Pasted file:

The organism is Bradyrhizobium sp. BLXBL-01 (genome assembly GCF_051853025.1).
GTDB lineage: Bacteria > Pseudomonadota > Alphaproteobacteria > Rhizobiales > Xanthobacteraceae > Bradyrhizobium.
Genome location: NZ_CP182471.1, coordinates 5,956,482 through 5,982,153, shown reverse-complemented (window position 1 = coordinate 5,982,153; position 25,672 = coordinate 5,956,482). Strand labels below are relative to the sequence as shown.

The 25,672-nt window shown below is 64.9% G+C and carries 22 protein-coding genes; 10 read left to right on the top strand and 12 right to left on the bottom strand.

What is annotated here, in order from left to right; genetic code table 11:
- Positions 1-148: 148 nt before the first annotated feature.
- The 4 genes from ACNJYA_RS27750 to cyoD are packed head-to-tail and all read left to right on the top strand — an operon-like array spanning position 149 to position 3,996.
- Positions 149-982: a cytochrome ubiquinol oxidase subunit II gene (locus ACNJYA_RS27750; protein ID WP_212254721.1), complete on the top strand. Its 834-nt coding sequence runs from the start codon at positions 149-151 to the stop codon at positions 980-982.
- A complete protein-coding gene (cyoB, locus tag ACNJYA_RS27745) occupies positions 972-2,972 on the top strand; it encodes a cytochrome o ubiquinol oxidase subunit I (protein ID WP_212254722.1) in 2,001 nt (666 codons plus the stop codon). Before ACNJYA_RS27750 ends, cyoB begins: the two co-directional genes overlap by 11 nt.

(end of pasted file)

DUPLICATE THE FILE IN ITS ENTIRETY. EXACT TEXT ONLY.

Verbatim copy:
The organism is Bradyrhizobium sp. BLXBL-01 (genome assembly GCF_051853025.1).
GTDB lineage: Bacteria > Pseudomonadota > Alphaproteobacteria > Rhizobiales > Xanthobacteraceae > Bradyrhizobium.
Genome location: NZ_CP182471.1, coordinates 5,956,482 through 5,982,153, shown reverse-complemented (window position 1 = coordinate 5,982,153; position 25,672 = coordinate 5,956,482). Strand labels below are relative to the sequence as shown.

The 25,672-nt window shown below is 64.9% G+C and carries 22 protein-coding genes; 10 read left to right on the top strand and 12 right to left on the bottom strand.

What is annotated here, in order from left to right; genetic code table 11:
- Positions 1-148: 148 nt before the first annotated feature.
- The 4 genes from ACNJYA_RS27750 to cyoD are packed head-to-tail and all read left to right on the top strand — an operon-like array spanning position 149 to position 3,996.
- Positions 149-982: a cytochrome ubiquinol oxidase subunit II gene (locus ACNJYA_RS27750; protein ID WP_212254721.1), complete on the top strand. Its 834-nt coding sequence runs from the start codon at positions 149-151 to the stop codon at positions 980-982.
- A complete protein-coding gene (cyoB, locus tag ACNJYA_RS27745) occupies positions 972-2,972 on the top strand; it encodes a cytochrome o ubiquinol oxidase subunit I (protein ID WP_212254722.1) in 2,001 nt (666 codons plus the stop codon). Before ACNJYA_RS27750 ends, cyoB begins: the two co-directional genes overlap by 11 nt.